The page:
Maraka, S., Ospina, N. M. S., O'Keeffe, D. T., Espinosa De Ycaza, A. E., Gionfriddo, M. R., Erwin, P. J., ... Montori, V. M. (2016). Subclinical Hypothyroidism in Pregnancy: A Systematic Review and Meta-Analysis. Thyroid, 26(4), 580-590. https://doi.org/10.1089/thy.2015.0418

Subclinical Hypothyroidism in Pregnancy : A Systematic Review and Meta-Analysis. / Maraka, Spyridoula; Ospina, Naykky M Singh; O'Keeffe, Derek T.; Espinosa De Ycaza, Ana E.; Gionfriddo, Michael R.; Erwin, Patricia J.; Coddington, Charles C.; Stan, Marius N.; Murad, Mohammad H; Montori, Victor Manuel.

In: Thyroid, Vol. 26, No. 4, 01.04.2016, p. 580-590.

Research output: Contribution to journalArticle

Maraka, S, Ospina, NMS, O'Keeffe, DT, Espinosa De Ycaza, AE, Gionfriddo, MR, Erwin, PJ, Coddington, CC, Stan, MN, Murad, MH & Montori, VM 2016, 'Subclinical Hypothyroidism in Pregnancy: A Systematic Review and Meta-Analysis', Thyroid, vol. 26, no. 4, pp. 580-590. https://doi.org/10.1089/thy.2015.0418
Maraka S, Ospina NMS, O'Keeffe DT, Espinosa De Ycaza AE, Gionfriddo MR, Erwin PJ et al. Subclinical Hypothyroidism in Pregnancy: A Systematic Review and Meta-Analysis. Thyroid. 2016 Apr 1;26(4):580-590. https://doi.org/10.1089/thy.2015.0418
Maraka, Spyridoula ; Ospina, Naykky M Singh ; O'Keeffe, Derek T. ; Espinosa De Ycaza, Ana E. ; Gionfriddo, Michael R. ; Erwin, Patricia J. ; Coddington, Charles C. ; Stan, Marius N. ; Murad, Mohammad H ; Montori, Victor Manuel. / Subclinical Hypothyroidism in Pregnancy : A Systematic Review and Meta-Analysis. In: Thyroid. 2016 ; Vol. 26, No. 4. pp. 580-590.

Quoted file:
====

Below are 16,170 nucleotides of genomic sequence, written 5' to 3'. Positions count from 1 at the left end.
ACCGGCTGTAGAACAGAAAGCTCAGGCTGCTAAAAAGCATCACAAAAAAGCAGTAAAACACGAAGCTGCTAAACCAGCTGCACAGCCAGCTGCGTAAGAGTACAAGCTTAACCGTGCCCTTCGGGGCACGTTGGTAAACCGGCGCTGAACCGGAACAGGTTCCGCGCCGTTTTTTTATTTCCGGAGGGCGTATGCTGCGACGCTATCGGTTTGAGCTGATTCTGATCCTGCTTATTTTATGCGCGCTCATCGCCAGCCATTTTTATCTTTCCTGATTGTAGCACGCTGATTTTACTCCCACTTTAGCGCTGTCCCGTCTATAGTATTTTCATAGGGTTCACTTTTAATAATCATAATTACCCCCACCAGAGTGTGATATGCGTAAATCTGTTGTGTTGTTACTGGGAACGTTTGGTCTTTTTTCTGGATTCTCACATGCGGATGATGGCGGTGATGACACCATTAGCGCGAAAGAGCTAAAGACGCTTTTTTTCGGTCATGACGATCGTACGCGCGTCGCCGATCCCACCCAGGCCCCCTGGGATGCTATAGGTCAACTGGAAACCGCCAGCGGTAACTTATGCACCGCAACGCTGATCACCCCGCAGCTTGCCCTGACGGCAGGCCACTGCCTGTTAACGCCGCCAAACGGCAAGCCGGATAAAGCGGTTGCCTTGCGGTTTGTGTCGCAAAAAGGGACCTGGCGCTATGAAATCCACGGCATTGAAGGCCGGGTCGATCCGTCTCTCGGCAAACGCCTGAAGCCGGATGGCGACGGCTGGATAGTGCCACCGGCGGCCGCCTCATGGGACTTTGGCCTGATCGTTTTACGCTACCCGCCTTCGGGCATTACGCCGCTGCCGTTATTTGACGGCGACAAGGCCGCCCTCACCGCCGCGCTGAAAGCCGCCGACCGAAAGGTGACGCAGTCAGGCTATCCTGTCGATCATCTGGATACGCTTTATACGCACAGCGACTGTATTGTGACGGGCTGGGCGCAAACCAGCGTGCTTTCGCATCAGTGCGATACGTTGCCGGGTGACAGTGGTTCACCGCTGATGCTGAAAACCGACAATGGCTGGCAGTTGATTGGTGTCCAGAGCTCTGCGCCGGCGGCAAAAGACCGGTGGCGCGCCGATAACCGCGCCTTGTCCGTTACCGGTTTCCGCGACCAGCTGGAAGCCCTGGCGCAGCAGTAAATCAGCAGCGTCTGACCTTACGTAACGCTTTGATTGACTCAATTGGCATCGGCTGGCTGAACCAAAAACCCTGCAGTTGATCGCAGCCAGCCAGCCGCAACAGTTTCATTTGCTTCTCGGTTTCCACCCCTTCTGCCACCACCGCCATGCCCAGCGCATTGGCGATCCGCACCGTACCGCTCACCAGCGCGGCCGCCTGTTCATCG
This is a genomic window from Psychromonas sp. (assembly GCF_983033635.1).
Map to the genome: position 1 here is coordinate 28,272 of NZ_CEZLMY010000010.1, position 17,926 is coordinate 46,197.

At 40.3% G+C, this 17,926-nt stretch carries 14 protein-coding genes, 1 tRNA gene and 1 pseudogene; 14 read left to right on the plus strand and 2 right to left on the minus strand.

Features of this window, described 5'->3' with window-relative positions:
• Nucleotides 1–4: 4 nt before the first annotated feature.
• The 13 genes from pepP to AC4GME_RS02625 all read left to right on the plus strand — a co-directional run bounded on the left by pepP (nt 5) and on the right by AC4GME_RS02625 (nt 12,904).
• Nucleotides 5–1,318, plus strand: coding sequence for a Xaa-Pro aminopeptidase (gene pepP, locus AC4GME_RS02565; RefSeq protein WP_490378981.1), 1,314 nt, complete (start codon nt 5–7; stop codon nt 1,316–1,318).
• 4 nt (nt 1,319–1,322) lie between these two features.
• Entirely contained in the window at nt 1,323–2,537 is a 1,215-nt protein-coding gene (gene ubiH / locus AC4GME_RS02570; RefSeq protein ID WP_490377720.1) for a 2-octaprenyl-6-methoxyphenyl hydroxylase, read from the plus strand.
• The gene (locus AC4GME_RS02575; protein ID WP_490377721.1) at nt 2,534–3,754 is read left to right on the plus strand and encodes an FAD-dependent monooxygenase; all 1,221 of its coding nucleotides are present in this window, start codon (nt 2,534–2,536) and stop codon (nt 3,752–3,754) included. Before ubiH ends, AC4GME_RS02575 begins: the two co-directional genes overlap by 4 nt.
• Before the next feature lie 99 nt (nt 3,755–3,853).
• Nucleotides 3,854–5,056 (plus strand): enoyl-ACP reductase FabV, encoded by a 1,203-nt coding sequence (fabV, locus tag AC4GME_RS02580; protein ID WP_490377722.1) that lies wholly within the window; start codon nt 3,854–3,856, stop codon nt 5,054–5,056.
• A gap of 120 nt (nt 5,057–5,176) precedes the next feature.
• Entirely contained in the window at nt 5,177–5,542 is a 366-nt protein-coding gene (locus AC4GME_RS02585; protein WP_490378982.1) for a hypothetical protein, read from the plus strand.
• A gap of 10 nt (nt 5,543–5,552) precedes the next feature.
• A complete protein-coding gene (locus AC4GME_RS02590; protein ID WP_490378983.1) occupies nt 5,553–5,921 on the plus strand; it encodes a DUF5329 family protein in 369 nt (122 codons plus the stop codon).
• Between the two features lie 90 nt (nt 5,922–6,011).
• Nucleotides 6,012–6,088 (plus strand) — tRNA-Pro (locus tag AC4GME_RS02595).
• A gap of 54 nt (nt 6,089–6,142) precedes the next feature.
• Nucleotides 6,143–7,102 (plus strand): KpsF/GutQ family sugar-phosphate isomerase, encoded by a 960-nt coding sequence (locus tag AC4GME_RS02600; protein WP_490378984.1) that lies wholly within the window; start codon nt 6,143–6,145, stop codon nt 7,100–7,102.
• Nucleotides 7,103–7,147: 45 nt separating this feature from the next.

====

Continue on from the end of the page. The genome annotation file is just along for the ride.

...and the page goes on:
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abstract = "Background: The impact of subclinical hypothyroidism (SCH) and of levothyroxine replacement in pregnant women with SCH is unclear. The aims of this study were to assess (i) the impact of SCH during pregnancy on maternal and neonatal outcomes, and (ii) the effect of levothyroxine replacement therapy in these patients. Methods: Ovid MEDLINE In-Process & Other Non-Indexed Citations, Ovid MEDLINE, the Cochrane Controlled Trials Register, Ovid EMBASE, Web of Science, and Scopus were searched from inception to January 2015. Randomized trials and cohort studies of pregnant women with SCH that examined adverse pregnancy and neonatal outcomes were included. Reviewers extracted data and assessed methodological quality in duplicate. Eighteen cohort studies at low-to-moderate risk of bias were included. Compared with euthyroid pregnant women, pregnant women with SCH were at higher risk for pregnancy loss (relative risk [RR] 2.01 [confidence interval (CI) 1.66-2.44]), placental abruption (RR 2.14 [CI 1.23-3.70]), premature rupture of membranes (RR 1.43 [CI 1.04-1.95]), and neonatal death (RR 2.58 [CI 1.41-4.73]). One study at high risk of bias compared pregnant women with SCH who received levothyroxine to those who did not and found no significant decrease in the rate of pregnancy loss, preterm delivery, gestational hypertension, low birth weight, or low Apgar score. Conclusions: SCH during pregnancy is associated with multiple adverse maternal and neonatal outcomes. The value of levothyroxine therapy in preventing these adverse outcomes remains uncertain.",